Whence, the sideboard?

A question came in by email about the sideboard featured in a couple of previous posts. To whit, what happened? did we finish it? what did it look like? After reviewing the posts in question, turns out, we have neglected the breakfast room as well as the sideboard.

In situ

It’s been in place so long, it’s become just another piece of furniture. The different kinds of wood are very obvious with the stain removed but we think it contributes to it’s appeal.

The hardest part of refinishing was aging the new brass hardware. There are several methods for turning a perfectly good, shiny piece of brass into a dark, dirty, beat up relic. These range from “age” in a bottle (just apply and wipe), to various concoctions to also tint the metal to match existing hardware.

We used copper sulfate for just that right amount of krispy

The decorative plates hanging on the wall were designed and commissioned by Carole’s cousin, Ryan Gainey. Mr. Gainey is very close to being a national treasure for his eccentric, beautiful artistry and his wonderful gardens. He had given them to Carole’s mother, who, in turn, gave them to us. Did I mention about my great mother-in-law?

Love those colors

This one is harder to see but in the breakfast room as well:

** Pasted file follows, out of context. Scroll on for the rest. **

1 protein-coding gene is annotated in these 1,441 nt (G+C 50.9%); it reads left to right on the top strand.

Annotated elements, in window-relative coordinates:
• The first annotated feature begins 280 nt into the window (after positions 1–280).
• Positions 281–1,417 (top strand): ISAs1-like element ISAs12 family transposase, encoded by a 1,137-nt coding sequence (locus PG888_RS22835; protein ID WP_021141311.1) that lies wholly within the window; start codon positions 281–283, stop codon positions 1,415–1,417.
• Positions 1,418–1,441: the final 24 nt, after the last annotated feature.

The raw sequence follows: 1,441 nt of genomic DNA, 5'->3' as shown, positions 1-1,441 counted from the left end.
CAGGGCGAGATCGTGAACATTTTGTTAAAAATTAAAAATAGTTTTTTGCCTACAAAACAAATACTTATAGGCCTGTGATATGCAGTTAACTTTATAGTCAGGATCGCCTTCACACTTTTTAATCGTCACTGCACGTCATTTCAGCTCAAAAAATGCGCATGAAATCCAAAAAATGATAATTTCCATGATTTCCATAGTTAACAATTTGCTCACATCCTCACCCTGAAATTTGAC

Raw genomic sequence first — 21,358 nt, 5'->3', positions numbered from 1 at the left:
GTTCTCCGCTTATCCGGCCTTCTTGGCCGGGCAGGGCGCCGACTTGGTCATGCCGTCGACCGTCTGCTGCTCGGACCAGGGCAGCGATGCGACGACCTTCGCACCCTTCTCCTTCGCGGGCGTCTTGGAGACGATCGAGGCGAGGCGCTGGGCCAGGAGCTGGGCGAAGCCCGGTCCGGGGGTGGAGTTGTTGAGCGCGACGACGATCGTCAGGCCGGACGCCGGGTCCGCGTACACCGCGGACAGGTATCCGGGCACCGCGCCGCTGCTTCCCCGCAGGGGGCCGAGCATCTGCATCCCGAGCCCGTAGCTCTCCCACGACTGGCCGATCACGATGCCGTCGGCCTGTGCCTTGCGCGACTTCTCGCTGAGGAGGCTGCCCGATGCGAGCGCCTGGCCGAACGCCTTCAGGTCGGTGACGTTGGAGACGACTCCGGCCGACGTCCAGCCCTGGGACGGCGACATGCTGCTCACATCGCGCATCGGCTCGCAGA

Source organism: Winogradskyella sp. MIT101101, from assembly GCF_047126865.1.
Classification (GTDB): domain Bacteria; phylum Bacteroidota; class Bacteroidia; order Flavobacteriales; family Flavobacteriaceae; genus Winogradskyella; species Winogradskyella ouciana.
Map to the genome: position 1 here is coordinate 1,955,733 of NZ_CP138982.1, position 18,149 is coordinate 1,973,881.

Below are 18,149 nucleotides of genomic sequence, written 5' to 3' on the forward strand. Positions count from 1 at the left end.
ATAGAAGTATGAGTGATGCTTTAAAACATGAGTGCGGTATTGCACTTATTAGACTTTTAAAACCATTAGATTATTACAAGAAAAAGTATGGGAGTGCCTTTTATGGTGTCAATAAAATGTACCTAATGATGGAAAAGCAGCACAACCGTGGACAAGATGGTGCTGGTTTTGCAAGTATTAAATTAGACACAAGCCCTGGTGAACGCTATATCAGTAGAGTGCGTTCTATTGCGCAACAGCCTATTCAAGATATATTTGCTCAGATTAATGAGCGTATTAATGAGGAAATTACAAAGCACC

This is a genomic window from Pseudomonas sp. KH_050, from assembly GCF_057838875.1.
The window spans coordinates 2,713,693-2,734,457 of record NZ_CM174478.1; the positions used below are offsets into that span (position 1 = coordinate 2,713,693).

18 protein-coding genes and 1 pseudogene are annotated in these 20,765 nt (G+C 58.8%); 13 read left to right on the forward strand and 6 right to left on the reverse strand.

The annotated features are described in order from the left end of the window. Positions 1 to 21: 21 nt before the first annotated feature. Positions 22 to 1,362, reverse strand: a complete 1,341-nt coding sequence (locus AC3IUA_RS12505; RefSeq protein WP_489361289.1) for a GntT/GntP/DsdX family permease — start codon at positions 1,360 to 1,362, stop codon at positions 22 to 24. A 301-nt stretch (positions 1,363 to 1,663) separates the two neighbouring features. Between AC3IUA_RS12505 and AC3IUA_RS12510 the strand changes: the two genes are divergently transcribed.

Another flora themed design

Sideboard more

We’ve started the final finishing of the sideboard today after deciding to use a clear satin, rub-on polyurethane. The second, prior to sanding, previously unknown hardwood appears to be white oak. The contrast between the cherry veneer and the unstained oak is interesting and the clear finish accentuates the differences.

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In situ, in progress

On the back is the ultimate provenance:

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American made

Should be done in a couple of days, the rub-on poly is very easy to apply and has a great look on the old wood.

Finally, what we’re reading for the next phase of the current project:

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Taunton Press…always a good read

Slowly

We’ve started the actual work to move DeShawn upstairs, beginning with getting the sideboard out of the addition and into the breakfast nook, aka kitchen annex.

The sideboard dates from around World War II but because it’s factory made, not really a valuable antique. It’s made of cherry, cherry veneer, and some other, unknown hardwood. Carole had it in her old house and it came to 118 Henry Street with her.

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Still life with cat and furniture repair

The rickety parts have been glued and nailed, some replacement hardware purchased, and the old varnish largely gone. We haven’t yet decided what to do for final finishing…